Want to spend your Christmas days in beautiful Krakow? These are the things you need to know and visit! Thanks to its climate, spectacular architecture and rich traditions that enliven the festive season, Krakow may well aspire to the title of the world’s capital of white Christmas. Also, the Yuletide lasts longer in the Krakow region than anywhere else – Christmas trees glitter and carols resound here till the end of January.
Warming-up to Christmastide
Starts at the outset of December. Seasonal street decorations and window-dressing, omnipresent noel tunes, shopping spree, universal well-wishing, etc. – it may look alike elsewhere but the fairyland scenery of Krakow’s numerous Gothic churches and Baroque palaces is unique. And Santa Claus keeps on visiting every kid in the city early, i.e. on December 6, his name day, to return later on the Christmas Eve (though purists maintain that in Poland it’s an angel’s job to leave presents by the tree). Another highlight comes on the first Thursday of December with the yearly contest of famous Krakow Christmas cribs on the city’s central Grand Square (Rynek Glowny).
Christmas Eve celebration
Begins when the first star appears in the sky, with sharing an ‘oplatek’ wafer with everybody present and wishing him nice things to happen in the next twelve months. Then comes traditional twelve-course common dinner of time-honored meatless dishes (fish, and notably carp, being a must), an additional cover always laid for an unexpected guest and a handful of hay put under the tablecloth for good luck. After the meal there is time for caroling and unwrapping Christmas gifts. The faithful pack into the beautiful Krakow churches at midnight when the special ‘Pasterka’ mass is said in remembrance of shepherds adoring newly born Christ. And on the Christmas Eve immediately after midnight animals allegedly can speak their minds in Polish.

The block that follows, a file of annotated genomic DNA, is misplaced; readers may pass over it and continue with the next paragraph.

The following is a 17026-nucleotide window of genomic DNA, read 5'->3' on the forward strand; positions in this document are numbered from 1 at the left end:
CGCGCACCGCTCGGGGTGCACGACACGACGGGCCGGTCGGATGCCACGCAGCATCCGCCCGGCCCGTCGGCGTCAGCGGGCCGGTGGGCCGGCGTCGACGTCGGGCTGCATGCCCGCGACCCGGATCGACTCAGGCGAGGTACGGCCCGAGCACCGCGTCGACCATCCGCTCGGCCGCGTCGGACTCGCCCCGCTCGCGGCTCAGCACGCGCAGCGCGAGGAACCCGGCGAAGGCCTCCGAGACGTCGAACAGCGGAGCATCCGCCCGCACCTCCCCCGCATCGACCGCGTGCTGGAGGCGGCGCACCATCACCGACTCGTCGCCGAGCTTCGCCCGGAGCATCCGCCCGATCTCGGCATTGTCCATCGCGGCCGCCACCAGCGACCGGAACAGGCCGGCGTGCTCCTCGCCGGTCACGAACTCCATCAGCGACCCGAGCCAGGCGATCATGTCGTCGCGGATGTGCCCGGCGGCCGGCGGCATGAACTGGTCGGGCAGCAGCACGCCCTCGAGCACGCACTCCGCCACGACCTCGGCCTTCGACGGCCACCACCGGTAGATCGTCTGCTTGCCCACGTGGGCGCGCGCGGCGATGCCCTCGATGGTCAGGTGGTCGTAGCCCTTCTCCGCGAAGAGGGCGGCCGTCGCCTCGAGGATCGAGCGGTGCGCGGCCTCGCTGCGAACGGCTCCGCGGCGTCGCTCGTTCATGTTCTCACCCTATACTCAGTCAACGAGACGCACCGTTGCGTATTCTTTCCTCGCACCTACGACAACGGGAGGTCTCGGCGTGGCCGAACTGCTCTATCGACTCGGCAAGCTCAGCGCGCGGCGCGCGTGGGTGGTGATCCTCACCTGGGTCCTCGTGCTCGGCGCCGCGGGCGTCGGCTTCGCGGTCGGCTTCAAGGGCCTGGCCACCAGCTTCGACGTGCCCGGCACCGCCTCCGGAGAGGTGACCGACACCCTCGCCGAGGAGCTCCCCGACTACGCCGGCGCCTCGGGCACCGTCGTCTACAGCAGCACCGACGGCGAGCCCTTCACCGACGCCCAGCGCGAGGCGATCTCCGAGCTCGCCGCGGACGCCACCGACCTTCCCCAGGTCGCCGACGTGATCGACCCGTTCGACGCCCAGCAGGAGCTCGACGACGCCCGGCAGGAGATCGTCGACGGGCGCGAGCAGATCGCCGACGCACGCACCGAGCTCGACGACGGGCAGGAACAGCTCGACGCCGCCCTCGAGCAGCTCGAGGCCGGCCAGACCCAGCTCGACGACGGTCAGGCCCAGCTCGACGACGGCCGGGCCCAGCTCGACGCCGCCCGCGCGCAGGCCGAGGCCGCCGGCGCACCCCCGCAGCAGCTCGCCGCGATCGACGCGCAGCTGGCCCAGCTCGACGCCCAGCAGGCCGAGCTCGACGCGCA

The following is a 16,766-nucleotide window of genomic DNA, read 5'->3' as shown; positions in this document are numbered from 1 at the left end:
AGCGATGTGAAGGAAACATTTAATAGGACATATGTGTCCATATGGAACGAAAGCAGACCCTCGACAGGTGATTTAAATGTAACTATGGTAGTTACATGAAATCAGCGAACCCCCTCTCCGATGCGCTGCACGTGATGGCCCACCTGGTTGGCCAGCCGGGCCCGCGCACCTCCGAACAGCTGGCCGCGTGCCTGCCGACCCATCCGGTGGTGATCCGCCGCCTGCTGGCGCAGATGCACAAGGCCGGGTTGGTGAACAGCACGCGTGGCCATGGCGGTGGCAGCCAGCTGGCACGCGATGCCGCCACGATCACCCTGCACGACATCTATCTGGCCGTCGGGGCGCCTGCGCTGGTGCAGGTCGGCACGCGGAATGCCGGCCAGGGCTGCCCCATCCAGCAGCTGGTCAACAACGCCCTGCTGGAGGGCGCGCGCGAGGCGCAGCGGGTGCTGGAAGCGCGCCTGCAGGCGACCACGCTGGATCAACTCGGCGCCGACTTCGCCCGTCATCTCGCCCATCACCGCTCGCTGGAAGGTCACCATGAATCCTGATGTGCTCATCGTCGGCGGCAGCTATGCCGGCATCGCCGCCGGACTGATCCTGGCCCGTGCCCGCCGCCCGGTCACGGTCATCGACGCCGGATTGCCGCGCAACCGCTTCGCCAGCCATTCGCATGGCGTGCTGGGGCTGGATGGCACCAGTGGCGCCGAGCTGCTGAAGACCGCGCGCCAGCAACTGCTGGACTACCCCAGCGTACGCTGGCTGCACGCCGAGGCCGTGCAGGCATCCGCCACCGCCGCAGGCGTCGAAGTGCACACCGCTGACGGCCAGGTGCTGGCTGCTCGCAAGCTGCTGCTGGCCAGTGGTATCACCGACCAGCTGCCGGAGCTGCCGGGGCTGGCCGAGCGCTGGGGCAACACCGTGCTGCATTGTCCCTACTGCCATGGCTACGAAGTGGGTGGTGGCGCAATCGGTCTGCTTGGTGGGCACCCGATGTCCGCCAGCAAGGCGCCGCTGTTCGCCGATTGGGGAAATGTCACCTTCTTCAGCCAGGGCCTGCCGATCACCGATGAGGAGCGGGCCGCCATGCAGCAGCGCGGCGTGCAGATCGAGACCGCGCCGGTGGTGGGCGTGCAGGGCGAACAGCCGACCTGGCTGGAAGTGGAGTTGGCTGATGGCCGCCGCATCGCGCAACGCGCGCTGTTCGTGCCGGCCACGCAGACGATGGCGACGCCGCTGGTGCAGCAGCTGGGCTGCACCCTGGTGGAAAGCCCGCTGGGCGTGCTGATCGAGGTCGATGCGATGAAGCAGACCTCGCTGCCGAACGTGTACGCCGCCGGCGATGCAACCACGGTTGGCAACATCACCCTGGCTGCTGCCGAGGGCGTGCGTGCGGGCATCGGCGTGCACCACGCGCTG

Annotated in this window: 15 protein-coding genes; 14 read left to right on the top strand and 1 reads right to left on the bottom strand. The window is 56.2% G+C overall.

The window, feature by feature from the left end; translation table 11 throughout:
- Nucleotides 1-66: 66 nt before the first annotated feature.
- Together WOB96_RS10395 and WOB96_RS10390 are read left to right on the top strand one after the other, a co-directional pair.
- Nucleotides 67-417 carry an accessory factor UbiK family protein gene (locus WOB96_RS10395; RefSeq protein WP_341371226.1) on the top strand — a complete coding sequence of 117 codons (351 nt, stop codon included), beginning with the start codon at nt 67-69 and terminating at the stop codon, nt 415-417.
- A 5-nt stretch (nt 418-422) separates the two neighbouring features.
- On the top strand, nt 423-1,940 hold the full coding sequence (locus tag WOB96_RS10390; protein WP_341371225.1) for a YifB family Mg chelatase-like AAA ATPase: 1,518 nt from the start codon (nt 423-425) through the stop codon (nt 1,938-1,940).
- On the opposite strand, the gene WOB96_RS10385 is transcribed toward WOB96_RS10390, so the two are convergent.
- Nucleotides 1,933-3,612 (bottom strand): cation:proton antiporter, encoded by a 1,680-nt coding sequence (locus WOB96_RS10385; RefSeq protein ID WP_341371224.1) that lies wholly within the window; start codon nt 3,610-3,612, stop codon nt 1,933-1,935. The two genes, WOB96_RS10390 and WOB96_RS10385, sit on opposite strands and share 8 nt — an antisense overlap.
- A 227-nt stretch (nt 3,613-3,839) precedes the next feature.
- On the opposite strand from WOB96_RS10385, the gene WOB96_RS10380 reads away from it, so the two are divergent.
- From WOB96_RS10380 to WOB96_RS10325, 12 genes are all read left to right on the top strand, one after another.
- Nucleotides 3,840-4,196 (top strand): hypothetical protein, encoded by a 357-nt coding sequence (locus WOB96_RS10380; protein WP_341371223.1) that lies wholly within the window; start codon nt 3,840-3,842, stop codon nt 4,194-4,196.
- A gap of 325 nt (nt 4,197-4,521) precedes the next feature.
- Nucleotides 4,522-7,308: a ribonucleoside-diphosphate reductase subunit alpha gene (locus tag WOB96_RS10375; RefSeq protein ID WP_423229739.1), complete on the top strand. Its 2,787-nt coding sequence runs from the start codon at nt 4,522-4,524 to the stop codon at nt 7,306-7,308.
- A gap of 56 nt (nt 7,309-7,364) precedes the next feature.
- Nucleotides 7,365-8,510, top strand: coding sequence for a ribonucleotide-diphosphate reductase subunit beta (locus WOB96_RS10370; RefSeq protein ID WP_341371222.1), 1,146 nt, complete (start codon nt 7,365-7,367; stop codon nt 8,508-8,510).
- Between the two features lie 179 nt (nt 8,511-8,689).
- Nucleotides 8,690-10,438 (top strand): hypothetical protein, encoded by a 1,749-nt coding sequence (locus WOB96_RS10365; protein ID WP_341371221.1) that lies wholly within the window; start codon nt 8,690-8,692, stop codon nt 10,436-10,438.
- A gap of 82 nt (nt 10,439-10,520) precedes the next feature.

Krakow’s Christmas market takes place on the city’s huge Rynek Glowny central square, amid the Old Town historic district, every year. It starts in the last days of November and lasts through December 26th or even longer, sometimes to the 6th of January i.e. the festival of Epiphany called Swieto Trzech Kroli in Poland, a public holiday in this country.
Wooden stands sell a wide range of Christmas decorations and sweets as well as other goodies. And open-air eateries offer hearty meals and mulled wine. Plus there are additional attractions such as shows, folk dances, concerts of carols, etc.
Krakow’s szopka creches are fabulous, colorful and glittering portable theaters for the traditional Nativity puppet plays, and building them remains a consuming hobby for some in the city. At the same time amateur and professional companies of players stage the Nativity live shows in the holiday season. And seeing the Nativity various scenes in numerous Krakow churches also is a popular family activity.
Traditional ‘oplatek’ Christmas greetings
The Polish Christmas oplatek wafers are wallet-size, paper-thin and crisp leafs of bread, white or colored, with an impression of the Nativity scene. In Poland before the Christmas Eve dinner those present approach one another with an ‘oplatek’ wafer in hand and offer wishes. When approached, everybody listens to wishes, says wishes in return, breaks off a bit from the other person’s wafer, eats it, and kisses him or her on both cheeks.
‘Oplatek’ also means popular December and January social gatherings in Poland where invited guests, even perfect strangers, practice the ritual among themselves in addition to regular cocktail-party socializing. And it is usual to visit friends and family before or over the Christmastide to share the ‘oplatek’ wafer with them and exchange wishes.
One important thing: unlike eateries all shops are closed in Krakow on December 25th and December 26th, so get your daily necessities in advance. (Source: http://www.krakow-info.com)